I walked with the most inspiring young woman yesterday who in the space of twenty minutes blew me away with her story. I know 'inspiring' is an overworked word, but the fact that she was smiling with an inner peace after all she has been through in her short twenty three years, I found amazing and humbling as well as inspiring. A story of resistance. She was one of just over 200 young women from The Chrysalis Academy who walked along the promenade from Mouille Point to Sea Point to raise their voices against gender based violence. They sang, they held hands, they carried their banners high, stuck message flags in their hair - and they made a powerful statement that undoubtedly impacted all the dogwalkers, runners, pushchairs and leisure crowd out for a Saturday morning stroll.
They were led by two other inspiring women - Lucille Meyer, CEO of The Chrysalis Academy and Marlene le Roux, CEO of Artscape - and in conjunction with WoW - Western Cape on Wellness, they were fighting fit and ready to get the word out there.
As much as the walk itself and the motivation behind it, what also impressed me was hearing about the course the girls (or women rather aged 18 to 25) are undergoing at the Academy. From 'vulnerable' communities all over the Western Cape, from Oudtshoorn to Stellenbosch, to the Cape Flats and townships, they have been recruited to do an intense three month personal training programme that takes them through orientation and self-esteem building, a range of skills - firefighting, welding, cookery, youth development and environmental awareness, leadership and the value of volunteering. Bonding and interpersonal skills are clearly integral.
At the end of the walk, time to gather together for a quick pic to mark the occasion - joined by the feisty Bonteheuwel Walking Ladies who know all about the value of putting one foo in front of the other. So thanks for the walk and huge congratulations to all the team and young women at The Chrysalis Academy. And especially love to my young friend and fellow walker who has found perhaps more than she hoped for during this course. I wish her well - and look forward to seeing her on the journey.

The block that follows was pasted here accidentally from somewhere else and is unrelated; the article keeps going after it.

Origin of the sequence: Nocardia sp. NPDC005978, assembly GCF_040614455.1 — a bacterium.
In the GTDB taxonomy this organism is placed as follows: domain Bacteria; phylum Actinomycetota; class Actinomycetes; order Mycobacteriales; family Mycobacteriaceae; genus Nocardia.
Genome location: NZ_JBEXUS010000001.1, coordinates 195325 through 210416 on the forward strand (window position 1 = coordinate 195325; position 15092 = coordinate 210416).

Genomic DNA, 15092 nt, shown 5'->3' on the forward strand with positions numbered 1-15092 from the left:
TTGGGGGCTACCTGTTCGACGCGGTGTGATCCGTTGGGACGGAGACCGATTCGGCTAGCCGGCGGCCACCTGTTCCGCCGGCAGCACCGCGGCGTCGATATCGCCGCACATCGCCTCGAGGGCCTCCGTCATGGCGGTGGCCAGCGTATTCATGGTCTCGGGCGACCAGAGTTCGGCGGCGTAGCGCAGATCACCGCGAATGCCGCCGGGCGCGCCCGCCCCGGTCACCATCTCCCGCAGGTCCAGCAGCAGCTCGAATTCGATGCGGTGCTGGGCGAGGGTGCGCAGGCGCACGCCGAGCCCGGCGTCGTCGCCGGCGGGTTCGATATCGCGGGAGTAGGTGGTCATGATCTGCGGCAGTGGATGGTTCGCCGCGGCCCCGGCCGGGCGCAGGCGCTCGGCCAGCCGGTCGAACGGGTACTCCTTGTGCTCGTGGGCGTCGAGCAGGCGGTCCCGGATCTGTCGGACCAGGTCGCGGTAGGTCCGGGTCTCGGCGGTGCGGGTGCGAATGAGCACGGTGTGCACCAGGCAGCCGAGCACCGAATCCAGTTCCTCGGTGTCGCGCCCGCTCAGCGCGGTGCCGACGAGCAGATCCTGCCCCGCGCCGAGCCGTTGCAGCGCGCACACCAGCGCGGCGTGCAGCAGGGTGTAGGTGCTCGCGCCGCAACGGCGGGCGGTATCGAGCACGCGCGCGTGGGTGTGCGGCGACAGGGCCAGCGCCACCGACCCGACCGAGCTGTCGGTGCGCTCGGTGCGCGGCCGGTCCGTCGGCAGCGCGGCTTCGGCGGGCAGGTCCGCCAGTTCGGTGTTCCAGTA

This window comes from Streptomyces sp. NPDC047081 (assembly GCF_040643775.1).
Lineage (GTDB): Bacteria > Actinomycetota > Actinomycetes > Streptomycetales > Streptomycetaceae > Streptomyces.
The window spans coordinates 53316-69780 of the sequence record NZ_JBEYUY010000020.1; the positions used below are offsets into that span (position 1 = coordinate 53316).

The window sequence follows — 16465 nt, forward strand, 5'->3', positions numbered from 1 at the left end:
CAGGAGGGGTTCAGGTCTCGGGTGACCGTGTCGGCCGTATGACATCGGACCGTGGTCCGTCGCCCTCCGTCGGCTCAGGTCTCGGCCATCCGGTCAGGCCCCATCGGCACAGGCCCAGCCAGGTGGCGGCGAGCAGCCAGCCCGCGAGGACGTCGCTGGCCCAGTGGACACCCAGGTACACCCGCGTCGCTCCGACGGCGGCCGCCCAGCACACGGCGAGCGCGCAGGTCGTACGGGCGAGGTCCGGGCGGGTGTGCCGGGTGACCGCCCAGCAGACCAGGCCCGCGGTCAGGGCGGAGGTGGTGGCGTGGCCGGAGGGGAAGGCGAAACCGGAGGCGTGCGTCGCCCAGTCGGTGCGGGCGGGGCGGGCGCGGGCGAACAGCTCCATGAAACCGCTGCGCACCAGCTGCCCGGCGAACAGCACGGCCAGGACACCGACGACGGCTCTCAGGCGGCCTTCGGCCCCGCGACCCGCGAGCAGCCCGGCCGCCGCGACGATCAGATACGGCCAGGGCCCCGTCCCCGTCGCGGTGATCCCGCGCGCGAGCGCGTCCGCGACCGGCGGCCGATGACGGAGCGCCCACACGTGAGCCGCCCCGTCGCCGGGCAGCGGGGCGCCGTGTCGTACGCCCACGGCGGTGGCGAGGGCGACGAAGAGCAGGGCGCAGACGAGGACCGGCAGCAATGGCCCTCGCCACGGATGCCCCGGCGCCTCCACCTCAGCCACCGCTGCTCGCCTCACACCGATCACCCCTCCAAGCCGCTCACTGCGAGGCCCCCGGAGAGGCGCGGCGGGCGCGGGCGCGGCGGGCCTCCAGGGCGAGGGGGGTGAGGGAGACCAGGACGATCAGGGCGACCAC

And here are just some of the thoughts shared:
FAITH is inseparable from community.....is an evolving situation....is my connection to other people......a belief that there is something good. RELIGION is a man-made system, an issue of interpretation of texts...if God is male then male is God....it's time to rewrite texts FEMINISM is calling back the pieces of our souls that have been scattered.....is focusing on people who have been oppressed.....between Faith and Feminism there is suspicion on both sides.....like black people, as women we have not recorded our stories. And on GENDER BASED VIOLENCE...we need .to retell our stories...faith institutions need to hand the mic to those who don't usually get to speak. 16 Days of Activism needs to be 365 Days.
We are prisoners of the thinking of the times. We need new stories.
Much more was said, much more is to be said. But for now a big thank you to the panel for their informed wisdom and to all who came to listen, for their thoughts and questions. Till next time. October 26 2019 WOMAN ZONE
Images: Theresa Smith Words: Nancy Richards
But what is Sisters? And who do they care for? Simply put, 'Sisters' is a beacon of hope in a community ravaged by domestic violence and abuse. They provide care, lodging, counseling and skills to those who need it most - which includes every woman, teenager and child in crisis and in need of healing physically, emotionally and spiritually.